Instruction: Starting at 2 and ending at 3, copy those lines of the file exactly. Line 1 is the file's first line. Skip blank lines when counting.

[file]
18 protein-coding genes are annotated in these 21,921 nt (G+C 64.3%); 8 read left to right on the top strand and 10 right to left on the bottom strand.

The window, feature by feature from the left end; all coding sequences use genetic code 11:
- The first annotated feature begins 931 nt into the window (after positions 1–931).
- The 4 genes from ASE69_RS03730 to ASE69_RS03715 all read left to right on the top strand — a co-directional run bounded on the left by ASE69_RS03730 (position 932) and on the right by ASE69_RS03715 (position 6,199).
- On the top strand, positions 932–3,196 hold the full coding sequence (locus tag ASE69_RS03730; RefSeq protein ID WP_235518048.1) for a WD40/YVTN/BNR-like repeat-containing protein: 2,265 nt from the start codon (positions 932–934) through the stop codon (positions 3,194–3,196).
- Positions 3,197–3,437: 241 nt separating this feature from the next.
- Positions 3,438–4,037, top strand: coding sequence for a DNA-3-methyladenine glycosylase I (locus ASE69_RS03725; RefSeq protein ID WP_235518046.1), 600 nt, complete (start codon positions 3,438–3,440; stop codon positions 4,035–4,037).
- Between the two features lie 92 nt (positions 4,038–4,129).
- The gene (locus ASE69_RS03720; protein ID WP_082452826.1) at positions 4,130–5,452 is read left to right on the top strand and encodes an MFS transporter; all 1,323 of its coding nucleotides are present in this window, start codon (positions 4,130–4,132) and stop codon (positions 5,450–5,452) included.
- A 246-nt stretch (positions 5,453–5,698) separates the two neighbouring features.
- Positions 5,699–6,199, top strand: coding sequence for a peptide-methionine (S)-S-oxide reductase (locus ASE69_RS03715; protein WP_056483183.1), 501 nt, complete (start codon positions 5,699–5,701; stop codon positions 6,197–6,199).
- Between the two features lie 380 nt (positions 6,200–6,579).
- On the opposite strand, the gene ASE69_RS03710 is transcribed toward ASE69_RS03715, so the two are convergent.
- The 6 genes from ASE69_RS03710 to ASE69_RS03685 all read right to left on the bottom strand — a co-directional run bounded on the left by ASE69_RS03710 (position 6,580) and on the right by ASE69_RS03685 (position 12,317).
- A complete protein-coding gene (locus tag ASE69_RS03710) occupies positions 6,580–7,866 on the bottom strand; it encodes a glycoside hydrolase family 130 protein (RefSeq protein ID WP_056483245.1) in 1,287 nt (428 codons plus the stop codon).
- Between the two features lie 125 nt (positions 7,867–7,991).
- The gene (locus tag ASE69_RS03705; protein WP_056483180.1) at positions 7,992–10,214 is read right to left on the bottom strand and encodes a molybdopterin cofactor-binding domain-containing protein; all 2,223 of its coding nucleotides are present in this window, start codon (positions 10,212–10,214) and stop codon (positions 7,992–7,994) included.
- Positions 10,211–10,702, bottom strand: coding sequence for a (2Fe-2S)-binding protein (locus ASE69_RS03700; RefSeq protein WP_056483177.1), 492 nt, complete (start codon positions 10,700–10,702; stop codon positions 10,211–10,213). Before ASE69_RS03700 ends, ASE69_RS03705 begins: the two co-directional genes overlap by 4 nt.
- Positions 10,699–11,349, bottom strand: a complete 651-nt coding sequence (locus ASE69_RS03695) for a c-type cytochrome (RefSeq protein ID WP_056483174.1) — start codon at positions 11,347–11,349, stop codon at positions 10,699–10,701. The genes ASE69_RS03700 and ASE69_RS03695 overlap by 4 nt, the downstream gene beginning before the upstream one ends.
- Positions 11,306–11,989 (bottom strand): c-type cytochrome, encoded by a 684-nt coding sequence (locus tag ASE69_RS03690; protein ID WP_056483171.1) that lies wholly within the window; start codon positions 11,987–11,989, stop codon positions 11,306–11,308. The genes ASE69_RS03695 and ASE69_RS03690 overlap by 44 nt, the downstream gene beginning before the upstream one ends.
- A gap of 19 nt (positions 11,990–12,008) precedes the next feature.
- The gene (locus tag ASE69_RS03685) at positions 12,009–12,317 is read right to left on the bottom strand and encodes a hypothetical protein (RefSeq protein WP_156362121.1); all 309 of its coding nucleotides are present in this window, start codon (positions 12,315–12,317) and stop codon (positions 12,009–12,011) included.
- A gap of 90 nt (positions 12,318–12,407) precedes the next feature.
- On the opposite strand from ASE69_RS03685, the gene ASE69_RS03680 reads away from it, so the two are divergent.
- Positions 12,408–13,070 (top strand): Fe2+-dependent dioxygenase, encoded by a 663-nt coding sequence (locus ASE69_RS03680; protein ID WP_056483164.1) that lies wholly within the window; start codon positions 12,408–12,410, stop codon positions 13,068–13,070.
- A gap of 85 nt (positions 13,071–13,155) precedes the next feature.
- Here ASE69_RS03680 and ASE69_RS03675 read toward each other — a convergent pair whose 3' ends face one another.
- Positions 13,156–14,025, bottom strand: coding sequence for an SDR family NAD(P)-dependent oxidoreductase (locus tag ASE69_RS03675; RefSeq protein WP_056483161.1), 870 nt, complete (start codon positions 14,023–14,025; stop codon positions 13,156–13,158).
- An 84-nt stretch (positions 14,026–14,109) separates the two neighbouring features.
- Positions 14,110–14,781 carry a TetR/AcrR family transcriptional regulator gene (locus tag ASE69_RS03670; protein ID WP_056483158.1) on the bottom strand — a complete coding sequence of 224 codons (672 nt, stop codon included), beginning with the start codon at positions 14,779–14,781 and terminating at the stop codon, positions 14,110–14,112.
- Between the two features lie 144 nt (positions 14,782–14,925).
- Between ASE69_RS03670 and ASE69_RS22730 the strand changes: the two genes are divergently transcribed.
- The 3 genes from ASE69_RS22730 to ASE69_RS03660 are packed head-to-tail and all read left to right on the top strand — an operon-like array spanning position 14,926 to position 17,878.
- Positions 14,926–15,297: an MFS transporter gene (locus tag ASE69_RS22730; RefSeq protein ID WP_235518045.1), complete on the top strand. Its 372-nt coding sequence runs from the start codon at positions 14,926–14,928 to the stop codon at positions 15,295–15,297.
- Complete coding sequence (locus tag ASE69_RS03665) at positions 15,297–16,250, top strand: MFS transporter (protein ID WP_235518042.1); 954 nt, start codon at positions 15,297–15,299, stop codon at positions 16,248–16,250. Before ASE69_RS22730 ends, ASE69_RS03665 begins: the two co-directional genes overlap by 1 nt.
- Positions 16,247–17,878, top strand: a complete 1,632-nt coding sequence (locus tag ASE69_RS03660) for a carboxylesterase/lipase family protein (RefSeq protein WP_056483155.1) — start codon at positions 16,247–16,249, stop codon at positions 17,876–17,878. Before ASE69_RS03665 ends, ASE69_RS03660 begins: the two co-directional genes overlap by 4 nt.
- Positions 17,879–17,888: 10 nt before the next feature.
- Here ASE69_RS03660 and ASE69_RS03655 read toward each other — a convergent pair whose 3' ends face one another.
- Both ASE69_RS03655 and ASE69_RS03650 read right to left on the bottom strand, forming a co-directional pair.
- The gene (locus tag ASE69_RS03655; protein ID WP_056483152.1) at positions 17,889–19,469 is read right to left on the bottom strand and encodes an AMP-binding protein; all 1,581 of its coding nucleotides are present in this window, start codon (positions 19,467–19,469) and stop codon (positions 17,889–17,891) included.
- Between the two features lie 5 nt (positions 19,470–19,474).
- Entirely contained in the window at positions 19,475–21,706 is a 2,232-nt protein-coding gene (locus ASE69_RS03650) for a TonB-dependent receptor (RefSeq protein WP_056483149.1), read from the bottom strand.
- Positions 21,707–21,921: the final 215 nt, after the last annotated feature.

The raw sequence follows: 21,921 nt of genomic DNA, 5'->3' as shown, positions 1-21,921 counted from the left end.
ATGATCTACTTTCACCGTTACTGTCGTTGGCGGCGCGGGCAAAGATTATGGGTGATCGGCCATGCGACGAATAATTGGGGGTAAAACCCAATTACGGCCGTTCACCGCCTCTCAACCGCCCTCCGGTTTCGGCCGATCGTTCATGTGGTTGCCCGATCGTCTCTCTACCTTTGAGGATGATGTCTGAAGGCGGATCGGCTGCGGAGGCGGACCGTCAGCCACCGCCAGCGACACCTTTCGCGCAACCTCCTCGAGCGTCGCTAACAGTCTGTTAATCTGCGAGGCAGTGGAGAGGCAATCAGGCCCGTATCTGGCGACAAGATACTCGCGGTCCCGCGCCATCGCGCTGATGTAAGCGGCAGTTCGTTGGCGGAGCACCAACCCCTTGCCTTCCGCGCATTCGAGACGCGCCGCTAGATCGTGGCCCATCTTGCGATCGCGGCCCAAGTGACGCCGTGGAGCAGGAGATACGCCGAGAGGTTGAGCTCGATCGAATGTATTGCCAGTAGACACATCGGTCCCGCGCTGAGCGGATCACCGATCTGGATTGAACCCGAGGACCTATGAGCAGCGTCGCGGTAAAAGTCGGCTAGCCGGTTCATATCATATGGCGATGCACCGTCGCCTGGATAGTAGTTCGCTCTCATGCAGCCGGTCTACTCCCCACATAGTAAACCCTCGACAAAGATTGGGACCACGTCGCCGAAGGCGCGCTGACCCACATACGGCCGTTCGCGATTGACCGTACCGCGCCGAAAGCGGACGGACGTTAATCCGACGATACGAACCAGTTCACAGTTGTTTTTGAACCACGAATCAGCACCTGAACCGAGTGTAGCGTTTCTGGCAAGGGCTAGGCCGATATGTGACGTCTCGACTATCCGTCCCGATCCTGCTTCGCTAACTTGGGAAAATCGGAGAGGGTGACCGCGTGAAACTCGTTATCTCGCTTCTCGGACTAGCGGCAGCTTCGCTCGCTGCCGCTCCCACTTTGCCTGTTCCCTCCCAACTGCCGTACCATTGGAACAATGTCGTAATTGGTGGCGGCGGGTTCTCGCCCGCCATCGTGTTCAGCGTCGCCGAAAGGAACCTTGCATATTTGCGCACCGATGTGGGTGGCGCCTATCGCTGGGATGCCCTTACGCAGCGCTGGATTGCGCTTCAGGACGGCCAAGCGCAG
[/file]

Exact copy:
The window, feature by feature from the left end; all coding sequences use genetic code 11:
- The first annotated feature begins 931 nt into the window (after positions 1–931).